The Association for the Conservation of Threatened Parrots e.V. (ACTP) is poaching Spix’s Macaws in Brazil. The special thing: The fundraising project Unextinct started on the day the parrots were released. Funds are collected for the project via NFT. The animal photographer Tim Flach created high-concept animal photos of the birds, which can be purchased securitised as NFT. Spix’s Macaws, considered the national animal of Brazil, have long been extinct in the wild. With the help of donations and now also through the fundraising project, money is being raised to enable the reintroduction of the species into Brazil’s forests. This will pay for reintroduction stations, keepers, forest plots and much more. Since 11 June 2022, there are now eight parrots in the wild again. The NFT’s income thus benefits species conservation.
NFT art establishes itself in the art scene
Speculation with NFT and pure profit maximisation seem to have long ceased to be a motivation to buy NFT. But what is it then? The Art + Tech Report 2022 provides information:
In the NFT sector, some prejudices still hold their ground. For example, about 40 per cent of newcomers to this field think it’s all about maximising profits. The opposite is the case. About sixty per cent of NFT collectors say they are not interested in making a profit on resale. Also, unlike in other areas of art, the name recognition of the artist is much less important. Rather, the concept and presentation of the art are in the foreground. For 88 per cent of those surveyed, the concept is the most important argument when buying. A curated exhibition can encourage 57 percent to buy, which may be due to the fact that 85 percent of the respondents are already NFT collectors or owners in the art field. Another important point is security. Although the fear of being hacked is not decisive, a trustworthy platform is still important for many (31 percent).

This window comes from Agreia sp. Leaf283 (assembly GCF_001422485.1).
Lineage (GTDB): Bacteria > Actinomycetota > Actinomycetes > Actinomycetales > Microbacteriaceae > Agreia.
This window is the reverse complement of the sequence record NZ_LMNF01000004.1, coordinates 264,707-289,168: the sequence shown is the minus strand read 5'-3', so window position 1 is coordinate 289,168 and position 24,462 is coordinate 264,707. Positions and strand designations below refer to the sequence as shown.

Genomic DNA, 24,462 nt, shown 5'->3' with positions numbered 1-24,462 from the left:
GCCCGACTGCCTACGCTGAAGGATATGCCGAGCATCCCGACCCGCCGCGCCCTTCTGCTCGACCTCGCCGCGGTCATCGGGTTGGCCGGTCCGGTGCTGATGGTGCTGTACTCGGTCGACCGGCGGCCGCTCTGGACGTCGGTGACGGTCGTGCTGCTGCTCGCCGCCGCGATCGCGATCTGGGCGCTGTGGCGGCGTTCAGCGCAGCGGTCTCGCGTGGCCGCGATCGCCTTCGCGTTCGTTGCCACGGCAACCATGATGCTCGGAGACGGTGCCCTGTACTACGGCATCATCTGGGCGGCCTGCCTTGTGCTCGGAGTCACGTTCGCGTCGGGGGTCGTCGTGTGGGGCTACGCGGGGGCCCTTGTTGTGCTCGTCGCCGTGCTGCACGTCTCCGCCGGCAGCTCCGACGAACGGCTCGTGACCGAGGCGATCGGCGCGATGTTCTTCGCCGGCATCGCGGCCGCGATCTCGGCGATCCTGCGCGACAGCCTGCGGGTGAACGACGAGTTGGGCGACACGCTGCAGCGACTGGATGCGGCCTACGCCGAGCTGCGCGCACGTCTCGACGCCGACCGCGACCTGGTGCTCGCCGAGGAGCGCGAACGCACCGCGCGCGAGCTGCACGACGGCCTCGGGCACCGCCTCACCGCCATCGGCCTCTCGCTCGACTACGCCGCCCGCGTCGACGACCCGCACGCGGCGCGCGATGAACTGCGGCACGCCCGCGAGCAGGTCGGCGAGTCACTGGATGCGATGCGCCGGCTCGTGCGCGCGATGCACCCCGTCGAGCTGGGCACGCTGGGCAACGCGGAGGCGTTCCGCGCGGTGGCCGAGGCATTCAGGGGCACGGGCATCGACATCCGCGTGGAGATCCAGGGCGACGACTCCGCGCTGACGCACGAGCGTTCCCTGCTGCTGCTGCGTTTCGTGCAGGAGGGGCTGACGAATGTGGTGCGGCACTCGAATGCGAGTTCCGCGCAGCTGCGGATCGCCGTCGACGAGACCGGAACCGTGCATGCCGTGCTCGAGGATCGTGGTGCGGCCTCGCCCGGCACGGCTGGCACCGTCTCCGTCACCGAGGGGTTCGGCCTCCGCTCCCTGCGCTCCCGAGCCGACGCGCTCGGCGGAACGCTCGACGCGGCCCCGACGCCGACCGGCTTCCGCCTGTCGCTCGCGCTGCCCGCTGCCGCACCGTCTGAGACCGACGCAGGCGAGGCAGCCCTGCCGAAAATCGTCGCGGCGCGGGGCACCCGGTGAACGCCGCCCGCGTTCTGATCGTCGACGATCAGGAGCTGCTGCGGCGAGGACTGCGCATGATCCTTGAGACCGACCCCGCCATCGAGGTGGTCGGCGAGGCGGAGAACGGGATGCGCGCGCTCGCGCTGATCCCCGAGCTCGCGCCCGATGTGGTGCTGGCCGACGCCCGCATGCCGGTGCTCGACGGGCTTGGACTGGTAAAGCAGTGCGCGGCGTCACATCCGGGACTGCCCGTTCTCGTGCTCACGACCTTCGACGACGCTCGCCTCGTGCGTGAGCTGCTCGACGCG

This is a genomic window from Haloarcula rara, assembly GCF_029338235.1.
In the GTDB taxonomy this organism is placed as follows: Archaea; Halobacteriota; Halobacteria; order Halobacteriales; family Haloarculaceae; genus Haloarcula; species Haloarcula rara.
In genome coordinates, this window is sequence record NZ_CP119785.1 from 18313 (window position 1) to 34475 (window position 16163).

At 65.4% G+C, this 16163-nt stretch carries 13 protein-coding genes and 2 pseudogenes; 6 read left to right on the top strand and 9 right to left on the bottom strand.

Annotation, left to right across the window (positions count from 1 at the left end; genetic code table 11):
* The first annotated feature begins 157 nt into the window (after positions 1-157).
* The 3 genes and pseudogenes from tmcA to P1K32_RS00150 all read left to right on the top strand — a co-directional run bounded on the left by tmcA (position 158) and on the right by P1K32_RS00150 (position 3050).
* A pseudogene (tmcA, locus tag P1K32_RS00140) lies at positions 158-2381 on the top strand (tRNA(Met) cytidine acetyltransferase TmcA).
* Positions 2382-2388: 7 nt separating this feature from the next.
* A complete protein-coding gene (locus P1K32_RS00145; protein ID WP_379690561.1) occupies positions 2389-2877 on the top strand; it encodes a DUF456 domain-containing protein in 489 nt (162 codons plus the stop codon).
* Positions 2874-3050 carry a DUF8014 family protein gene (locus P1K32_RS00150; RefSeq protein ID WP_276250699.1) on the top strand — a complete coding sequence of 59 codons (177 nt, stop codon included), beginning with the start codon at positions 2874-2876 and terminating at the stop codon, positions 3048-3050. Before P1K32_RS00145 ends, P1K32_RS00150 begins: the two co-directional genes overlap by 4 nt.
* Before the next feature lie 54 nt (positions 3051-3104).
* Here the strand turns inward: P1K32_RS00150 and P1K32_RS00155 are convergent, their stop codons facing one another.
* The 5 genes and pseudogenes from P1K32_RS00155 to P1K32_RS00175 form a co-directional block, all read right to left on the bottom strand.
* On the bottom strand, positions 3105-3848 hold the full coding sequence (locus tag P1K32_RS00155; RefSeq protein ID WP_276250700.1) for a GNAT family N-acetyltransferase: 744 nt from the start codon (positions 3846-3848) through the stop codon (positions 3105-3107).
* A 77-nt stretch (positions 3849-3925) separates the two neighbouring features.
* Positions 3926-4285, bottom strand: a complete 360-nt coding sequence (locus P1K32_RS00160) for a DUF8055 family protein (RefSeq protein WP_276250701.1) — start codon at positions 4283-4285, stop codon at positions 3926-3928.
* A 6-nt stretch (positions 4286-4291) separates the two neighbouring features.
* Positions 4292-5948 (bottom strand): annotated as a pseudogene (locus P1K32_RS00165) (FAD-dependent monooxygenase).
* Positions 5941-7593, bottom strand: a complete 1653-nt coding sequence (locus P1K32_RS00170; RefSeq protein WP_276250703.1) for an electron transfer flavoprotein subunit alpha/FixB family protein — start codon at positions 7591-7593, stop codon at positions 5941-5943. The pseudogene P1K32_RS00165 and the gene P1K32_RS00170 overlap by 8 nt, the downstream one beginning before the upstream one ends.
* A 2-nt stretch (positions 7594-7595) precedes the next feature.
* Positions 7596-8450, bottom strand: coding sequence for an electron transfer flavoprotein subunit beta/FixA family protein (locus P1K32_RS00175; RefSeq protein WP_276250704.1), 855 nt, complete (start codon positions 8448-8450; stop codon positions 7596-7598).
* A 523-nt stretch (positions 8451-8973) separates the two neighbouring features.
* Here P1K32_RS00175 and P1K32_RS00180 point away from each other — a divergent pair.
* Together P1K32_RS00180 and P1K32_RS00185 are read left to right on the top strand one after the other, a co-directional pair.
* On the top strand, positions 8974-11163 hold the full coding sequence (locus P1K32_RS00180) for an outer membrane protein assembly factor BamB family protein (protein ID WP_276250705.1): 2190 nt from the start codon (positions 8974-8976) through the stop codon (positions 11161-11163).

Another, not insignificant reason for purchase for almost 60 per cent of those surveyed is belonging to a community, and as many as 90 per cent cite gaining knowledge as their motivation. This perhaps also leads to the sums involved, with 62 percent stating that they would not spend more than $1,000 on the artworks, but the art market remains attractive and seems to be developing, with almost three quarters of buyers stating that they would want to buy the same amount of NFT art again in 2022.
Conclusion: The NFT art sector seems to be just emerging. Although most collectors and potential buyers only spend just under 1000 dollars on the artworks, awareness and speculation hardly seem to be of interest to buyers. Rather, the concept and the exhibition are convincing. A great opportunity for not too well-known NFT artists.
The report ignored so-called collectibles such as the Bored Apes.
Theatre as NFT
A scene from the theatre performance “Einstein on the Beach”, premiered in 1976, has now been sold as an NFT for 28 ETH ( approximately 75,000 euros). The special aspect of this is that for the first time a scene of a play, which is normally presented differently and individually on stage each time, is being sold. Instead of being static works of art that derive their value or appeal from their uniqueness, they are theoretically a play that can be performed several times and is always different. Through NFT, this piece is now made individually tradable and thus saleable. A completely new development and use of NFT in the arts and crafts sector.
Tony Hawk, a famous skateboarder, sells his tricks in the form of NFTs in his series “Last Trick”. These are 3D animations of the boards with which he rode the specified trick. The special: Who buys this NFT receives additionally the respective skateboard with signature home. The prices of the NFTs range from 50-20,000 US dollars.
NFT on TV
Art on TVs, that could soon be possible. The electronics manufacturer Samsung is working in partnership with Nifty Gateaway, an NFT marketplace, to make it possible for people to display NFTs on their TVs and experience digital art in their own living rooms. The idea is that NFTs can be bought via the marketplace and then be seen as digital art on the TV. The concept works with the remote control and shows the art as the artist conceived it. When you buy an NFT, it not only goes into your wallet, but also onto your TV, and disappears from the marketplace.
Art on the moon
The US artist Jeff Koons wants to shoot some of his sculptures onto the moon. They can be bought on Earth as NFT. This is how the digital rights to the sculptures are acquired. Through this action Koons wants to make his art universal and above all global.